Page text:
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Friday, June 23, 2017

State of the U.S. Market

Carlie Back Phoenix Arizona Realtor Keller WilliamsEvery year in February I attend the Keller Williams Annual Real Estate conference  and look forward to the Vision Speech, by Gary Keller, CEO of Keller Williams (which recently became the largest real estate company in the North America).   Each year Keller takes a look at where we are, where we have been and where we are heading.  The important numbers to consider that drive the real estate market are home prices, amount of inventory available, mortgage interest rates and affordability rates.  The health of the real estate market in our country is driven by these numbers.  For the year ending 2012, home prices are up, the supply of homes (inventory) is down and interest rates and affordability are at historic lows.

Home-sale transactions were up 9.2 percent in 2012. In 2011 there were 4.26 million transactions and in 2012 they were up to 4.65 million.  The last time the numbers of transactions were this high was during the boom years of 2006 and 2007.  The median sales price of a home is up, but it is still far below what the normal historical average would have been if we had experienced normal appreciation. Median home prices are up 6.3 percent to $176,600.  If prices followed at a four percent appreciation rate each year, the median price today would be $231,683.  This implies prices may still be 23.8 percent undervalued, based on the trend line provided by the National Association of Realtors.

 

As you can see, the median sales price today is still well below what an average trajectory would have been: $177,000 compared to $231,000.  Although prices are up, it is still a great time to buy a home.  Appreciation will increase due to tightening inventory and a large decrease in the amount of distressed homes for sale (short sales and bank owned/foreclosed homes).

 

In December 2012, the median sales price for a home was up 11.5 percent compared to the same time last year.  This increase in median sales price reflects 10 consecutive months of growth. The last time we experienced 10 consecutive months of increased home values was between August 2005 and May of 2006.  The sales price of a home reached a high of $188,800 in 2012, which was the highest it has been since September of 2008.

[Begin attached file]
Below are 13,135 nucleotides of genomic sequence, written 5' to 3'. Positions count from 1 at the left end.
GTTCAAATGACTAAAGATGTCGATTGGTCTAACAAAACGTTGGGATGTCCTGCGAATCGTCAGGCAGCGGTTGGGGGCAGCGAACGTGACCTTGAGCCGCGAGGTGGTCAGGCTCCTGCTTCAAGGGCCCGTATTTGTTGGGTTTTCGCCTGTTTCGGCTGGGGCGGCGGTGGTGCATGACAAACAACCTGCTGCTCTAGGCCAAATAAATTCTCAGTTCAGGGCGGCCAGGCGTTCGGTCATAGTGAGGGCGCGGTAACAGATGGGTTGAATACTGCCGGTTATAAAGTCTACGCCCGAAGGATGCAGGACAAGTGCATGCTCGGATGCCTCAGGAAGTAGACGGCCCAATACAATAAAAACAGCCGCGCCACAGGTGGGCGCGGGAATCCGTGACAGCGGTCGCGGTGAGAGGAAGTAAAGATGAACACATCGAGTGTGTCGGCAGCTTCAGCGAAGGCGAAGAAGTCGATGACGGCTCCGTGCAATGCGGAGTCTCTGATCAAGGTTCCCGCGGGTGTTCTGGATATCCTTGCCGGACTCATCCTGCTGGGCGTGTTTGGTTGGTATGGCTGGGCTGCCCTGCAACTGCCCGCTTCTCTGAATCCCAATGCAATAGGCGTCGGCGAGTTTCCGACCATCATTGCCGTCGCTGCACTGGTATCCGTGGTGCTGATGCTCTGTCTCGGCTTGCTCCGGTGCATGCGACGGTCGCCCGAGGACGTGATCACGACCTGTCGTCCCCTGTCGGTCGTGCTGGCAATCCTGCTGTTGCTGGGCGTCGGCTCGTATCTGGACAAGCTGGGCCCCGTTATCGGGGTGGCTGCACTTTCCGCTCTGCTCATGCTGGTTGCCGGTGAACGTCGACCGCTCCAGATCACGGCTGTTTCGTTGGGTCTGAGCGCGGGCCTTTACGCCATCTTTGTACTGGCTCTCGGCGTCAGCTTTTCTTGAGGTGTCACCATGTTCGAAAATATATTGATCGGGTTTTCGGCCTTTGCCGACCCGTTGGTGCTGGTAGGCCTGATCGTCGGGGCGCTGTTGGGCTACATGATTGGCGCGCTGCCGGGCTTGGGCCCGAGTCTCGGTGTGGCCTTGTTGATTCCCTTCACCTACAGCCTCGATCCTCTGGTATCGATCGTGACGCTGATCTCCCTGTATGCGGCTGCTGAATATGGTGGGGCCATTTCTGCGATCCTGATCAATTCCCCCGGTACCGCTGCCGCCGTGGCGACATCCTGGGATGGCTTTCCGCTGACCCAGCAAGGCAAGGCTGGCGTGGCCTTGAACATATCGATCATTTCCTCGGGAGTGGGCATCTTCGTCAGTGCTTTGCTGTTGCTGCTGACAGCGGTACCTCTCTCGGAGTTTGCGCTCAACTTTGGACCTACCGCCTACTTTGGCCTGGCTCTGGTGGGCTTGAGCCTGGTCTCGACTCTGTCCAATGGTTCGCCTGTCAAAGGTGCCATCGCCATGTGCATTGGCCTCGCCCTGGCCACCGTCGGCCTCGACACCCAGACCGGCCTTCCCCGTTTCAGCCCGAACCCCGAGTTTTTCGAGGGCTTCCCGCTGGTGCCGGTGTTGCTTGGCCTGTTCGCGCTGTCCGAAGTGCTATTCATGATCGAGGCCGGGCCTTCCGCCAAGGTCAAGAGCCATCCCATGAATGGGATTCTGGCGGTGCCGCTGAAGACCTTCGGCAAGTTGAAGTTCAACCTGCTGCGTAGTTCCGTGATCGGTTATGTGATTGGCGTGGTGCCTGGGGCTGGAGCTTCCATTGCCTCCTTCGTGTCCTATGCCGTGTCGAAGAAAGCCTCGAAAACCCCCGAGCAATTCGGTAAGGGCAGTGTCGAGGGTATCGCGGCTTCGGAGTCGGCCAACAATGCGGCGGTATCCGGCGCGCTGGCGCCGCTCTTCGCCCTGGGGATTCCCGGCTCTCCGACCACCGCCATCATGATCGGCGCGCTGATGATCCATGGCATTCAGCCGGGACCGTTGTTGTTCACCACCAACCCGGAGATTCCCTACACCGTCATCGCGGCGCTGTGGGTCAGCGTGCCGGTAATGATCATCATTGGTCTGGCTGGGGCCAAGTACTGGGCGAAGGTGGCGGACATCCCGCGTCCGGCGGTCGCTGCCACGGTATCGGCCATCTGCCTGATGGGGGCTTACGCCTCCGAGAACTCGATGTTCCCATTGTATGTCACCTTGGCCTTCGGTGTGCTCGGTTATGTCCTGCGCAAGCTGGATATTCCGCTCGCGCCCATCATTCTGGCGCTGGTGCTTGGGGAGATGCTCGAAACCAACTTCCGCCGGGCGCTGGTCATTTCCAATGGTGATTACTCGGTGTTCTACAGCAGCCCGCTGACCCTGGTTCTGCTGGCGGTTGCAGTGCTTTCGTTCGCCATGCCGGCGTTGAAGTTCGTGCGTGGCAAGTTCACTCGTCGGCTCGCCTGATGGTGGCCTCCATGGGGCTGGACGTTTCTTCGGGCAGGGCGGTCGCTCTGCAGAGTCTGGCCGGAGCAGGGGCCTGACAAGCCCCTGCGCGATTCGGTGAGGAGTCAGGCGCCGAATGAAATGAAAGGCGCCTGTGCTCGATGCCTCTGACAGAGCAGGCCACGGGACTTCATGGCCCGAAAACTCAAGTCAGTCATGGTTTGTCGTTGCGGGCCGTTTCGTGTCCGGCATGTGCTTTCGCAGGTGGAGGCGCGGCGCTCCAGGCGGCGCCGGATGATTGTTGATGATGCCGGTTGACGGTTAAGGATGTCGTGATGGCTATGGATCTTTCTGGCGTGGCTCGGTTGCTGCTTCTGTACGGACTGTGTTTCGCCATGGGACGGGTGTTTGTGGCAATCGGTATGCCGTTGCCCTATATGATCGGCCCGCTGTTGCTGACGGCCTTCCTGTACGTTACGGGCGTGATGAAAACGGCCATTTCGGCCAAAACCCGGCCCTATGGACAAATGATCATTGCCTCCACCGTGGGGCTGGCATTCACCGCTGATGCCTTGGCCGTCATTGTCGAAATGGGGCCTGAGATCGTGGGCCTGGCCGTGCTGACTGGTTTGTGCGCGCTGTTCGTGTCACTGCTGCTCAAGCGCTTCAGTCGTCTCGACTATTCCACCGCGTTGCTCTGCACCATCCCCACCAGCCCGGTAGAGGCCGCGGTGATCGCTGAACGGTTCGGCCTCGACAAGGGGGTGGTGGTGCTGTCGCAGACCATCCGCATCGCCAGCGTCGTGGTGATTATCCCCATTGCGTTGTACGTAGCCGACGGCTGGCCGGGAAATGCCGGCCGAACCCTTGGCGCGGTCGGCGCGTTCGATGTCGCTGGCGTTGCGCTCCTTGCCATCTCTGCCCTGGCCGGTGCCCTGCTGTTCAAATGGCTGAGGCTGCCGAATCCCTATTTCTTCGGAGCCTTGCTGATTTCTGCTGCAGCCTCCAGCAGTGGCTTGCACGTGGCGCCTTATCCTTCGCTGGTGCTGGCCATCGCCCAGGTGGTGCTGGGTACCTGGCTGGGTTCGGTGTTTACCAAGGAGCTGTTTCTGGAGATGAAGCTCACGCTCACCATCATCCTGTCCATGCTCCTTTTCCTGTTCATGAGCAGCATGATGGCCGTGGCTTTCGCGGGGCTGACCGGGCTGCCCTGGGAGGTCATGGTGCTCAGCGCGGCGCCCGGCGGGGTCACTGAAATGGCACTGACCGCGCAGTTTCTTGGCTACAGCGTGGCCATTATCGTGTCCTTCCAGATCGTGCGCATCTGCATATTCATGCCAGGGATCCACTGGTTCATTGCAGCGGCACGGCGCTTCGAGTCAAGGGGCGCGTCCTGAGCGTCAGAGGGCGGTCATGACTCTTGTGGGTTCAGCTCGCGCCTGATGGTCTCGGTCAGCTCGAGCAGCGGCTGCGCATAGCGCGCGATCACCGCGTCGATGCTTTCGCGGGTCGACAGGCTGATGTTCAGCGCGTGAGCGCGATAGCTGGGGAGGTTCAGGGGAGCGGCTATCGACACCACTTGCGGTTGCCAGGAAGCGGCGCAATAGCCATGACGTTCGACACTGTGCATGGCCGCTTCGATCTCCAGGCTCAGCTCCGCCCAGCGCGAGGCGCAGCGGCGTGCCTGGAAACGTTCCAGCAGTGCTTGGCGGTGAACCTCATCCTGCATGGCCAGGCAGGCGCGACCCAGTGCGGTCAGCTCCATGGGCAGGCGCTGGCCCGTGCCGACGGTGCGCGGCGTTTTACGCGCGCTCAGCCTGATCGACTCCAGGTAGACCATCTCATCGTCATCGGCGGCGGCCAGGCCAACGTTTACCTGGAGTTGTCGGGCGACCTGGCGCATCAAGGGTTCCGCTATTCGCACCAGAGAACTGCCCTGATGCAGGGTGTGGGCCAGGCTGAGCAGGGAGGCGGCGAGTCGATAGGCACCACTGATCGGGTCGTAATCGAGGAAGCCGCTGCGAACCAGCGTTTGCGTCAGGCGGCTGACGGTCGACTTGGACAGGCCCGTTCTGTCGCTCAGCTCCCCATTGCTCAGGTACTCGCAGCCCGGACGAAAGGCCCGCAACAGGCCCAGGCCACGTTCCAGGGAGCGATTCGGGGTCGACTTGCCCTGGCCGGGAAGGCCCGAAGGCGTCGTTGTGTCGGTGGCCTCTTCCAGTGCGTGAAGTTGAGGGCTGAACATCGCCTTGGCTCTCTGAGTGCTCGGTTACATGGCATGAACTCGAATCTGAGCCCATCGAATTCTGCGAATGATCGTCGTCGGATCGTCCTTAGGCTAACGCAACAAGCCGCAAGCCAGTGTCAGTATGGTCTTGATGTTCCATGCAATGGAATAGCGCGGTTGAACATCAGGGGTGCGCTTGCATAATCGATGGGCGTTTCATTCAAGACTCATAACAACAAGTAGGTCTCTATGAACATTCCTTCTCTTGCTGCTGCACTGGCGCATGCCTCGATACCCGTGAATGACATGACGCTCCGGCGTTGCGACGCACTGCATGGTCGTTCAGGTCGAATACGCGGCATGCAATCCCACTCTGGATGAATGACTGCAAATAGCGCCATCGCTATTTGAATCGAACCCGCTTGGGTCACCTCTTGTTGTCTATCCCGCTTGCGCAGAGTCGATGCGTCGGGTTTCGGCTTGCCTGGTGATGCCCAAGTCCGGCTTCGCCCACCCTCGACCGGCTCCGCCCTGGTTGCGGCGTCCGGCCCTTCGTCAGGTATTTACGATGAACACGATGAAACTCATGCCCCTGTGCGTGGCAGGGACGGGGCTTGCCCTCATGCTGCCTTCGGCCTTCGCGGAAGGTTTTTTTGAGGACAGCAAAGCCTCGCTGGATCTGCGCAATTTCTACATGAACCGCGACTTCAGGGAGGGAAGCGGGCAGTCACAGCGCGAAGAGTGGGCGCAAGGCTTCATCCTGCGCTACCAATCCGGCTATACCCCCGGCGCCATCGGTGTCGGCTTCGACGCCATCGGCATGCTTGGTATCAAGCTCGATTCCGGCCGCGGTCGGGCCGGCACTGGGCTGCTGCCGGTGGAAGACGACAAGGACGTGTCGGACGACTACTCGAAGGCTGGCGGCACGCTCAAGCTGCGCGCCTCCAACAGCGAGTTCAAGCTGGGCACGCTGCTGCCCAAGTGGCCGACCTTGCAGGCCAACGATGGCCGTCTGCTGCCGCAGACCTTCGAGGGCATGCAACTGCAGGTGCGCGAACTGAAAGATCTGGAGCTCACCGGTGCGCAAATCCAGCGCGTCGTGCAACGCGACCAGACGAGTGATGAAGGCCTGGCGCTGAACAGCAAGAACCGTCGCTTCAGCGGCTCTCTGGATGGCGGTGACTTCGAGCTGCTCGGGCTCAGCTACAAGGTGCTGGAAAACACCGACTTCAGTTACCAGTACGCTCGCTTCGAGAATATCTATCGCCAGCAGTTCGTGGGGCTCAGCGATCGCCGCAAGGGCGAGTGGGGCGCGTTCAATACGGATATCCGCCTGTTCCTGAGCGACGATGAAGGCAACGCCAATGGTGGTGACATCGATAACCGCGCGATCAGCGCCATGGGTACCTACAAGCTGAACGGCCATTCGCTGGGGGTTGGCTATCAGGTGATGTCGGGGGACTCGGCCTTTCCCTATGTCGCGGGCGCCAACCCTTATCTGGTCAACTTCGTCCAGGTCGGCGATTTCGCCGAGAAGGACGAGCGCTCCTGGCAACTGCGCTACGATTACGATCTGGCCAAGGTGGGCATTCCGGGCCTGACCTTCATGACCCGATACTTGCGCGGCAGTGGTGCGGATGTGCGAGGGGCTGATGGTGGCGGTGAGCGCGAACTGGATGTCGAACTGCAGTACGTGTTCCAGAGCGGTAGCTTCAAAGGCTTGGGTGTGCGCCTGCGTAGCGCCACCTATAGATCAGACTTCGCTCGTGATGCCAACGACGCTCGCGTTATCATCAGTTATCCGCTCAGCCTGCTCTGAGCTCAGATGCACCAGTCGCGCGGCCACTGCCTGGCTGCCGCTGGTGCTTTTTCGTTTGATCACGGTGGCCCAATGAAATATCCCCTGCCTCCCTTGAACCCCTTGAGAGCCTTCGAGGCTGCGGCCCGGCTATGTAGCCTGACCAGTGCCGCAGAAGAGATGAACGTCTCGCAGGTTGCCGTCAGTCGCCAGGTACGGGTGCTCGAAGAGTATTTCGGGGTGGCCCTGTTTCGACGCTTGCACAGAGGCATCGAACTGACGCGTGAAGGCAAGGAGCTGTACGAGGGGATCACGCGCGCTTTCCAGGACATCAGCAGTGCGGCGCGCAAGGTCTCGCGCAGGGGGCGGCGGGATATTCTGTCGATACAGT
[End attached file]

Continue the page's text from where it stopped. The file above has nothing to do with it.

The average inventory/supply of homes available for sale is down 28 percent.  This brings us back to somewhat of a balanced market.  A balanced market for home inventory is when there is a four-month supply of homes available at the current rate of sales, i.e., if no new homes were put onto the market it would take four months for the market to absorb the inventory available.  A supply of less than four months indicates a seller’s market and more than four months indicates a buyer’s market.  The United States is currently at 4.4 months and moving towards a seller’s market.  Should buyers continue to buy in a seller’s market?  When you look at the chart of where we are in terms of home prices, it is still a great time to buy even though it is moving towards a seller’s market.  Gary Keller suggests that real estate is never a bad investment when it is bought to hold for a reasonable amount of time.  He says if it is purchased with a 6- to 10-year holding time, it’s long enough for a market to recover and ride through any cycle.

The number of new home permits pulled is an indication of the future supply of new homes that will be available for sale.  After a sharp decline after September of 2005, the number of building permits has finally started to go up.  In September of 2005, 2,263 permits were issued; this dropped to a low of 513 in March of 2009 and hit 900 in November of 2012.  Nate Nathan of Nathan and Associates has been selling land to homebuilders and developers for 36 years in the Valley.  He recently stated that he has sold 14,000 lots in the last eight months alone (which represents a billion dollars worth of real estate sales during these eight months). Nathan stated that a prime acre of land selling for $35,000 in 2010 would sell for more than $200,000 in today’s market.  He has lived through five real estate shifts and says that this is the busiest he has ever been.  Locally, one local South Mountain new home subdivision reported selling seven homes in the month of January and the base price of these homes was in the mid $400,000 range.

The four steps to a housing recovery are:  1) stabilization of home prices; 2) stabilization of the banking/lending industry; 3) job growth and 4) stimulation of the economy.  Arizona has seen price and banking stabilization and job growth is up three percent in the last year, which is almost twice the national rate. Our market is recovering and it continues to be a great time to buy as home prices look to only increase in the foreseeable future. It is also a great time for seller who has been standing on the sidelines.  Distressed properties are disappearing from the market, pushing values up and the competition from other sellers is low.   Add the fact that interest rates are at an historic low and it makes sense for both buyers and seller to act in the current real estate market.

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